Generating a Certificate Signing Request (CSR) in Ubuntu

Create your own encryption certificates

To generate the Certificate Signing Request (CSR) in Ubuntu, you should create your own key. You can run the following command from a terminal prompt to create the key:

openssl genrsa -des3 -out server.key 1024

You can now enter your passphrase. For best security, it should contain at least eight characters. The minimum length when specifying -des3 is four characters. It should include numbers, punctuation, and not be a word in a dictionary. Also, the passphrase is case-sensitive.

Ubuntu computer for article on typing Spanish
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Re-type the passphrase to verify. Once you have re-typed it correctly, the server key is generated and stored in the server.key file.    

You can also run your secure web server without a passphrase. This is convenient because you won't need to enter the passphrase every time you start your secure web server. However, it is highly insecure, and a compromise of the key means a compromise of the server.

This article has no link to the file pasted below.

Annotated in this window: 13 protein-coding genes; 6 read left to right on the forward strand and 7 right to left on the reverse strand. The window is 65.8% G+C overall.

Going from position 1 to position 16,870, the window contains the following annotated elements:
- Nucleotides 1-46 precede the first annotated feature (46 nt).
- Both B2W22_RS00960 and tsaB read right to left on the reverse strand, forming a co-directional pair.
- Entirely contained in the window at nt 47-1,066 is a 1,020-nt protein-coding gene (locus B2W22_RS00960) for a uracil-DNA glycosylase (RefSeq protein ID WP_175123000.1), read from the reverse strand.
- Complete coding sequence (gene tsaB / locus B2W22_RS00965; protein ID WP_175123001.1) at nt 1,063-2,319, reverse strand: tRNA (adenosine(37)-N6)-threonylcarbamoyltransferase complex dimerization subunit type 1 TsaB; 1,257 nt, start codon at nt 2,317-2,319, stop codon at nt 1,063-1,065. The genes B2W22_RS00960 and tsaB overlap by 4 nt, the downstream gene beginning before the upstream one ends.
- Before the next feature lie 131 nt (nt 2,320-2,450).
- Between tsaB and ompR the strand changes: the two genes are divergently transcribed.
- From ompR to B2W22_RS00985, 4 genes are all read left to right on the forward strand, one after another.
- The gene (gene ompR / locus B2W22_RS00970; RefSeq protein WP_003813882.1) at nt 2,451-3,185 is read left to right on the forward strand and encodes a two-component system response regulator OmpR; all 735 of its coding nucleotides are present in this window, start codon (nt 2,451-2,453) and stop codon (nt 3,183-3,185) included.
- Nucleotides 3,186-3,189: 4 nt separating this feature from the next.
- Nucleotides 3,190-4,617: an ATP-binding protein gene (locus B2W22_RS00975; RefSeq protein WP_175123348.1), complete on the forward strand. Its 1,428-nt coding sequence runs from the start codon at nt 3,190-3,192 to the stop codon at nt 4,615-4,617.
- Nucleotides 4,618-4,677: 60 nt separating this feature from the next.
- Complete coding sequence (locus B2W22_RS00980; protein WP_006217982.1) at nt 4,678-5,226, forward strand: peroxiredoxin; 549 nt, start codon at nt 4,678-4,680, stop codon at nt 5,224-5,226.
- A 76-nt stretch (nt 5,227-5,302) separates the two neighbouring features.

In any case, you can choose to run your secure web server without a passphrase by leaving out the -des3 switch in the generation phase or by issuing the following command at a terminal prompt:

openssl rsa -in server.key -out server.key.insecure

Once you run the above command, the insecure key is stored in the server.key.insecure file. You can use this file to generate the CSR without a passphrase.

To create the CSR, run the following command at a terminal prompt:

openssl req -new -key server.key -out server.csr

It will prompt you to enter the passphrase. If you enter the correct passphrase, it will prompt you to enter Company Name, Site Name, Email Id, and other information. Once you enter these details, your CSR is created and is stored on the server.csr file. You can submit this CSR file to a CA for processing. The CA uses this CSR file and issues the certificate. On the other hand, you can create a self-signed certificate using this CSR.